Terence Fisher was born in Maida Vale, England, in 1904. Raised by his grandmother in a strict Christian Scientist environment. Fisher left school while still in his teens to join the Merchant Marine. By his own account, he soon discovered that a life at sea was not for him, so he left the service and tried his hand at various jobs landside. It was during this time that he discovered the cinema. Entering the film industry as “the oldest clapper boy in the business,” he eventually worked his way up to film editor. Almost as a lark, he applied to Rank to become a film editor. Unexpectedly, he was accepted. In 1947, at the age of 43, he made his directorial debut with a supernatural comedy called Colonel Bogey — a foreshadwing of things to come.
For the next few years, he vacillated between A-film assignments (Noel Coward’s The Astonished Heart, So Long at the Fair with Jean Simmons and Dirk Bogarde, and The Girl in the Painting with Herbert Lom… read more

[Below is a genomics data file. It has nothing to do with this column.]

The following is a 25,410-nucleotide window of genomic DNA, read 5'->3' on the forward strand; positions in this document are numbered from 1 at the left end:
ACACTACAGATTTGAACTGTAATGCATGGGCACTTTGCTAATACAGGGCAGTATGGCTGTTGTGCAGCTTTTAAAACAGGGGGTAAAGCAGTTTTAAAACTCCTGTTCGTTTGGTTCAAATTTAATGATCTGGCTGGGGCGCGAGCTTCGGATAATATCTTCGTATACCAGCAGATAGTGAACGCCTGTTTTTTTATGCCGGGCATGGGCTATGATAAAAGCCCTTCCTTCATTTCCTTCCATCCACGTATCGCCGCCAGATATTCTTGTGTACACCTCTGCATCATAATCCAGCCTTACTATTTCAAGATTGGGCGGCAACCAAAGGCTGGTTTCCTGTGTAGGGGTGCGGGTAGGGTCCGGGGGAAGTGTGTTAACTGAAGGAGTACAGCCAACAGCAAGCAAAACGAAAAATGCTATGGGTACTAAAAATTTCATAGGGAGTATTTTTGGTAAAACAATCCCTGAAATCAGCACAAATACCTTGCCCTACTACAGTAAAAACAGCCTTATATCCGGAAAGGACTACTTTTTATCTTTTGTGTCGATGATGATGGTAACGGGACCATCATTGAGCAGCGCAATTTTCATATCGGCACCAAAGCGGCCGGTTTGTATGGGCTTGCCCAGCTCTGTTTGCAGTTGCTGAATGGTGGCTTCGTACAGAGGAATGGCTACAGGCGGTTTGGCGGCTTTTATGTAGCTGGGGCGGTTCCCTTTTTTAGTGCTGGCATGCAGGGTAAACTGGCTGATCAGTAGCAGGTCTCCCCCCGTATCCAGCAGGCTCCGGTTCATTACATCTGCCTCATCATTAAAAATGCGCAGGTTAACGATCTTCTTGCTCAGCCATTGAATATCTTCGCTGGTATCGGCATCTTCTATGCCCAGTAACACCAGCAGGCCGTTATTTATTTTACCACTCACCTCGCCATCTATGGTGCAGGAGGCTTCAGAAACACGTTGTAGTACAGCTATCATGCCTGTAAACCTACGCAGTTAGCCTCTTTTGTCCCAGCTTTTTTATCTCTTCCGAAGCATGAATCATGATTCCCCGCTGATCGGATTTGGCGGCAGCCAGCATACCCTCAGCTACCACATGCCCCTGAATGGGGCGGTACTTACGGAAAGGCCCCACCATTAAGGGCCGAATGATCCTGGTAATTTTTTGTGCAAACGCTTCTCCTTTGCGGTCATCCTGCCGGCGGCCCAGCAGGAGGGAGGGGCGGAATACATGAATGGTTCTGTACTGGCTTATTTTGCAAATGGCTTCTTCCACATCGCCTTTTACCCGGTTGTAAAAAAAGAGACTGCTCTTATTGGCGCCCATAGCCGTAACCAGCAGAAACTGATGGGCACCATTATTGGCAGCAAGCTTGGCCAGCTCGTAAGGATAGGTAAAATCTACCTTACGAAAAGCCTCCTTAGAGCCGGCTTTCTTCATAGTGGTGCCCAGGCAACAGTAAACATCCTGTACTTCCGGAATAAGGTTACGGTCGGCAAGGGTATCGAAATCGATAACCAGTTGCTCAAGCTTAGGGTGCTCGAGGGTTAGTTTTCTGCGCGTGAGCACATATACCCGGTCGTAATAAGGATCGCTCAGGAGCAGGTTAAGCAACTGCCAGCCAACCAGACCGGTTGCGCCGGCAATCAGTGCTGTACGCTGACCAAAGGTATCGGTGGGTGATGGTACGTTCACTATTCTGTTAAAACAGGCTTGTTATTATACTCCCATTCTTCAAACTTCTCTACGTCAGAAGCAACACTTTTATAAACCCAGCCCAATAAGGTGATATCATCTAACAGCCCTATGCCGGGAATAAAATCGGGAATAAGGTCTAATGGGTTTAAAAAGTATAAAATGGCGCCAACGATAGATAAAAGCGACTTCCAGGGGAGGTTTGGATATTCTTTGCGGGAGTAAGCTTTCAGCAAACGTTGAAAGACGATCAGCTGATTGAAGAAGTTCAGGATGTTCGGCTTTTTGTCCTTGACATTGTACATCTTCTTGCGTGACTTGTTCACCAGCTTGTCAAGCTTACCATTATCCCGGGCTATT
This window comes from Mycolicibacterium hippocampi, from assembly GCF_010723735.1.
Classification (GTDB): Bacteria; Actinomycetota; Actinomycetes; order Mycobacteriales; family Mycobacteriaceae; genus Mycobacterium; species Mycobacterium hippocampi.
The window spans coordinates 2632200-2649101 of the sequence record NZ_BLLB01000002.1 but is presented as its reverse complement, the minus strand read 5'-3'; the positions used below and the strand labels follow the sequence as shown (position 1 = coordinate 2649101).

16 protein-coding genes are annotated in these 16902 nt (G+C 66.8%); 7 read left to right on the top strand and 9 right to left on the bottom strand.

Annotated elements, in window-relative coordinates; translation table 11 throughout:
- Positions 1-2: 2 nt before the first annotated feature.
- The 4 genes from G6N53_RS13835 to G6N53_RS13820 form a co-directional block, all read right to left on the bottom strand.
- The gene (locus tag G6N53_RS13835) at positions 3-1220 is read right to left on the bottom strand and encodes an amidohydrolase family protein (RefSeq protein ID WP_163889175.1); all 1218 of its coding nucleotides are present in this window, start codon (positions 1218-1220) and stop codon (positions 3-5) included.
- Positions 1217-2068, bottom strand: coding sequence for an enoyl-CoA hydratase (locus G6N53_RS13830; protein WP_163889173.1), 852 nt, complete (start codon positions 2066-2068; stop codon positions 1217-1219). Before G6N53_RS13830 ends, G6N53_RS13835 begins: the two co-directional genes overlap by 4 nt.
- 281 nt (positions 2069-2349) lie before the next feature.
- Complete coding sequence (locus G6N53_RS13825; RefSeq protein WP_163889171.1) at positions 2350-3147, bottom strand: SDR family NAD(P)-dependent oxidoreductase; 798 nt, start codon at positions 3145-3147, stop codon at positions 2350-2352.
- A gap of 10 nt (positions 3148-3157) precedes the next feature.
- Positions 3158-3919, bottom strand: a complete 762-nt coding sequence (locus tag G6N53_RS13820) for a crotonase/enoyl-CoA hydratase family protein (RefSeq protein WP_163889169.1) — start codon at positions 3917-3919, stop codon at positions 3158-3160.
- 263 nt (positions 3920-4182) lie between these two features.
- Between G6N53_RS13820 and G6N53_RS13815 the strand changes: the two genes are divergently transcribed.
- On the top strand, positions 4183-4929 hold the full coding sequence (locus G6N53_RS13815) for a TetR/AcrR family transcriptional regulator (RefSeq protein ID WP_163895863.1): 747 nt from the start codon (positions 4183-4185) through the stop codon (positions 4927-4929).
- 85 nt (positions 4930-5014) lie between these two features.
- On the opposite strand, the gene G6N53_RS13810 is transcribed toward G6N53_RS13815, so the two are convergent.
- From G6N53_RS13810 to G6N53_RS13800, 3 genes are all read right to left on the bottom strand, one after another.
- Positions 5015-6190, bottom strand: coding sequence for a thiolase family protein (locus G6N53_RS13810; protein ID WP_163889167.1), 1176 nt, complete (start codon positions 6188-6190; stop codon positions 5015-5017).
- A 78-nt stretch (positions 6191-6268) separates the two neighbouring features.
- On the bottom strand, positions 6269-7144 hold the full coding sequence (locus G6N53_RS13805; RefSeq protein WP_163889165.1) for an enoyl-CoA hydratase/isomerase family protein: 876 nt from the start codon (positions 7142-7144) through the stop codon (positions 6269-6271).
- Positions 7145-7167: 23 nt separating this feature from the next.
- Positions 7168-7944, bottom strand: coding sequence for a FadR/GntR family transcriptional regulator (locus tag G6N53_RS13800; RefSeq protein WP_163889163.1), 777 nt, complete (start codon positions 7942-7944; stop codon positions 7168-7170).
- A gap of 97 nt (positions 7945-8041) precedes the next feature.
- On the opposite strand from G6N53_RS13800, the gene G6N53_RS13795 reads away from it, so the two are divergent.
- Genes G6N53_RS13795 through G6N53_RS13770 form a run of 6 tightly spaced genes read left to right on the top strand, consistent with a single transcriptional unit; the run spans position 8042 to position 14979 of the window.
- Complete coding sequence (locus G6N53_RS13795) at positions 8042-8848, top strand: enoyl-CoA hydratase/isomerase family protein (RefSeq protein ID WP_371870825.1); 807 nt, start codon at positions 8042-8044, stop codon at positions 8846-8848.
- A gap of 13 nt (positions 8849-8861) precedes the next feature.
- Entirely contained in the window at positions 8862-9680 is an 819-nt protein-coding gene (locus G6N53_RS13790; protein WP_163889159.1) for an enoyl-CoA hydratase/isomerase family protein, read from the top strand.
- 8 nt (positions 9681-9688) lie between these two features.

The final 25 minutes and the humanity it gives the monster in this movie more than makes up for the lack of (general) character development (i.e. Carlson and Ward) in the first hour. Strong opening and a hell of a strong ending. One of Cushing's stronger performances in the Hammer catalog.
The fifth of Hammer's Frankenstein series is a solid entry. Peter Cushing is in top form as always as the mad baron, this time around even more sinister than usual. There is some awkward pacing, but it pulls through with a strong, original story leading up to a great fiery climax. Good fun for fans of Hammer horror.